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WSP023 Cassia - crushed Cinnamomum cassia
Grade: Food Whole spices
Bastard Cinnamon, Canéfice, Canel, Canton Cassia, Casia, Casse, Cassia Bark, Chinese Cinnamon, Dal chini, Dhall cheene, Kaneel, Kassia, Kassiarinde, Tramboon Cassia
Cassia - crushed
50g £8.52
£8.52 ex VAT
100g £12.07
£12.07 ex VAT
250g £21.26
£21.26 ex VAT
500g £29.99
£29.99 ex VAT
1kg £40.41
£40.41 ex VAT
General Information
Bouquet: The buds have a slight aroma. the bark is sweet-spicy like cinnamon, but more pungent.
Flavour: The bark and the buds have similar flavours: warm, sweet and pungent.
Hotness: Medium
Medicinal Use
The properties of cassia and cassia oil are similar to those of cinnamon and comprised largely of cinnamaldehyde.. Cassia is a tonic, carminative and stimulant. It is used to treat nausea and flatulence. It is also used alone or in combination to treat diarrhea.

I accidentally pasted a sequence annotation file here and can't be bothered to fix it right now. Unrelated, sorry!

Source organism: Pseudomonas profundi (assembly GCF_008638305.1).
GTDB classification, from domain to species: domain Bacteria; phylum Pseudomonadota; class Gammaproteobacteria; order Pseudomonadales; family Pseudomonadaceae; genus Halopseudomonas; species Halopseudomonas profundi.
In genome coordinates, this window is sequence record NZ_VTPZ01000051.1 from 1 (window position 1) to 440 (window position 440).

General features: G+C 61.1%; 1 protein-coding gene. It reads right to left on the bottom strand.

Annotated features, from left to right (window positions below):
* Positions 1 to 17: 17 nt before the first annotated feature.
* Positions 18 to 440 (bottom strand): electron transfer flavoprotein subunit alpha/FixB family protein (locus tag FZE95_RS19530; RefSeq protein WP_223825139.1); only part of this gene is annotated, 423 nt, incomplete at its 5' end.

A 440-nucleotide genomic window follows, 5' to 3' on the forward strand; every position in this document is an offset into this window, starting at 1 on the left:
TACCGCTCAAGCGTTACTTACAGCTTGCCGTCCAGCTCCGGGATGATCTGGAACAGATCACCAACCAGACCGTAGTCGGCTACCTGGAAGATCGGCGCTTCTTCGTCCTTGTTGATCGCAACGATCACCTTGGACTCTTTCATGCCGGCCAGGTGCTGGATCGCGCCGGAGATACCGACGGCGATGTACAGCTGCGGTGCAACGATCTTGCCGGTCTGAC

Traditional Use
Where cinnamon and cassia are differentiated, cinnamon is used for sweet dishes, or ones requiring a subtle flavour, and cassia for strong, spicy, main dishes. In many countries the two spices are used interchangeably and in North America the more robust cassia is usually used, though generally sold as cinnamon. Cassia is often used in stewed fruits, especially apples and with mixed spices for pudding spice, pastry spice and mulling spices. In main dishes it is used in curries, pilaus and spicy meat dishes. The whole buds are also good for flavouring these dishes. Dried cassia leaves are the Indian herb tejpat, sometimes erroneously called ‘bay leaves’. Cassia is an ingredient in Chinese five-spice.
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